Close search

Search the handbook

  • 12 Government, Administration and Justice
  • Administrative Law and Review
  • Administrative Law – Challenging Government Decisions
  • The Importance of Time Limitations
handbook symbol Tasmanian Legal
Handbook

In this chapter Expand current chapter list below

The Importance of Time Limitations

All areas of administrative law have very strict time limitations. The original decision maker will often have a time limitation period within which you can apply for reconsideration. With review in the Magistrates Court the application for review must be made within 28 days of the applicant being notified of the making of the reviewable decision. If the applicant has applied for a statement of reasons, the period is 28 days after the statement of reasons was provided or notification of refusal to provide reasons was given (s 17(2), Magistrates Court (Administrative Appeals Division) Act 2001). The Magistrates AAD has a discretion to extend that time period (s 20) The Supreme Court also has a 28 day period within which an application must be made, but a discretion to extend that time (s 23(1), Judicial Review Act 2000). The Ombudsman will only consider a complaint if the complaint is made within two years of the date of the decision (s 19(1), Ombudsman Act 1975 (Tas)). The time limitation with the Ombudsman is far less restrictive.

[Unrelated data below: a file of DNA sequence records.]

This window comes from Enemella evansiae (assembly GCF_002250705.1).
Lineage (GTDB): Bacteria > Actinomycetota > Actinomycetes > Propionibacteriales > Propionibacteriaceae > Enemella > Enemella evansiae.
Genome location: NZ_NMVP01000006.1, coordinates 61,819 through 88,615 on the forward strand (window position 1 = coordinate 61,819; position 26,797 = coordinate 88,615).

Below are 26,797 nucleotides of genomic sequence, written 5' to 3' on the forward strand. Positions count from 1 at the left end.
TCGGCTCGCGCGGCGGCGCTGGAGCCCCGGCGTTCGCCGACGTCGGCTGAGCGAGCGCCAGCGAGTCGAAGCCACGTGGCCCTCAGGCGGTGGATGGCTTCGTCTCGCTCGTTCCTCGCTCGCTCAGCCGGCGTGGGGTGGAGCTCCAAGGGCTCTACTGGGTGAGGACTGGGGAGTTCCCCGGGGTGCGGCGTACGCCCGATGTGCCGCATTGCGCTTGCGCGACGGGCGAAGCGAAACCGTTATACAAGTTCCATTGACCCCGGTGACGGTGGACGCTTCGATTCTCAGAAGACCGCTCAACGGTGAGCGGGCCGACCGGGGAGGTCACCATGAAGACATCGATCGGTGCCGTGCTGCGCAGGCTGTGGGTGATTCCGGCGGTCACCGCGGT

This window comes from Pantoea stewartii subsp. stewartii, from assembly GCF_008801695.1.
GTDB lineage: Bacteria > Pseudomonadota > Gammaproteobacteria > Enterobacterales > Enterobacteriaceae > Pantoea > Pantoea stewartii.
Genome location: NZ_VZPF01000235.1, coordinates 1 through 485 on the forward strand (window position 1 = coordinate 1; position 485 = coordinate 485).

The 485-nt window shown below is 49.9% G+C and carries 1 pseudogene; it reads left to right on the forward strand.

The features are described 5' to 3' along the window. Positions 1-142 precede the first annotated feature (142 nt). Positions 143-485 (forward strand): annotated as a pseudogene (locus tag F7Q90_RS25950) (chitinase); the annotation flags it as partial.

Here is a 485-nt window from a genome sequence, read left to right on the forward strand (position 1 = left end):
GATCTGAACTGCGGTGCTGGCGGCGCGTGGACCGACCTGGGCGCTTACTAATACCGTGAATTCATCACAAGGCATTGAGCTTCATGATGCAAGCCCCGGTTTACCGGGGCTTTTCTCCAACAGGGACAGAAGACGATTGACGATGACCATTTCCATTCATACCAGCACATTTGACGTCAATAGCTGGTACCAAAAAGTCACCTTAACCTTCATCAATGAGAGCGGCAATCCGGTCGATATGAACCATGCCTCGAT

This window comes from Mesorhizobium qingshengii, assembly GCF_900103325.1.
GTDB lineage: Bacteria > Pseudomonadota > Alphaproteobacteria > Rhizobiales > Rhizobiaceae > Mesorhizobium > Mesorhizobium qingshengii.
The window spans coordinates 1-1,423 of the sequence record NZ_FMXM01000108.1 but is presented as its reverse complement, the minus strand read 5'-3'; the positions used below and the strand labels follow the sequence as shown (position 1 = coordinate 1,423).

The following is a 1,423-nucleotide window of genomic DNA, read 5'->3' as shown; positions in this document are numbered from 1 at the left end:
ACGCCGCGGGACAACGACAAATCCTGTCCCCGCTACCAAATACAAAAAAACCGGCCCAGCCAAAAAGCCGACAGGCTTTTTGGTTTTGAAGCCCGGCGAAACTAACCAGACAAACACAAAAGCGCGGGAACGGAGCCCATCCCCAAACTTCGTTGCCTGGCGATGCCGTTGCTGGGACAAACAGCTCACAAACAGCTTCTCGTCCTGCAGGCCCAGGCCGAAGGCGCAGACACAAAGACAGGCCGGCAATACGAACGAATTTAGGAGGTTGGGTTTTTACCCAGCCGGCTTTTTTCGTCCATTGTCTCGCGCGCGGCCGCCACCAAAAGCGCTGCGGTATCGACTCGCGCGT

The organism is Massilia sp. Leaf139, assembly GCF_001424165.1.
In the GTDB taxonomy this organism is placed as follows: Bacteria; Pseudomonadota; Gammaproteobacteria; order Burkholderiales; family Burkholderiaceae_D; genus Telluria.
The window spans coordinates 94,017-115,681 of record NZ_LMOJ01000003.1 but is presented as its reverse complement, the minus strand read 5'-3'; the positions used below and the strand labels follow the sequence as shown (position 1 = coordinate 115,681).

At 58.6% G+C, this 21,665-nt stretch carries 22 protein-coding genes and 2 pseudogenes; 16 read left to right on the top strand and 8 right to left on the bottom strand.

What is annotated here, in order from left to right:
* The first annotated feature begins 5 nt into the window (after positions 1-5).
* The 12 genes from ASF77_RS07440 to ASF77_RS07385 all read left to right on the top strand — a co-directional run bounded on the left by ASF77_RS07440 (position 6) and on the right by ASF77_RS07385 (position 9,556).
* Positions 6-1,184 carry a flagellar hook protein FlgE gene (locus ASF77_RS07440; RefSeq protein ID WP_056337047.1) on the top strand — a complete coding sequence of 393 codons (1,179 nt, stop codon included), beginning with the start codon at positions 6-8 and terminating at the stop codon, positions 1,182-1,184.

Page last updated 14/12/2017

Next Section A Summary of the Means of Review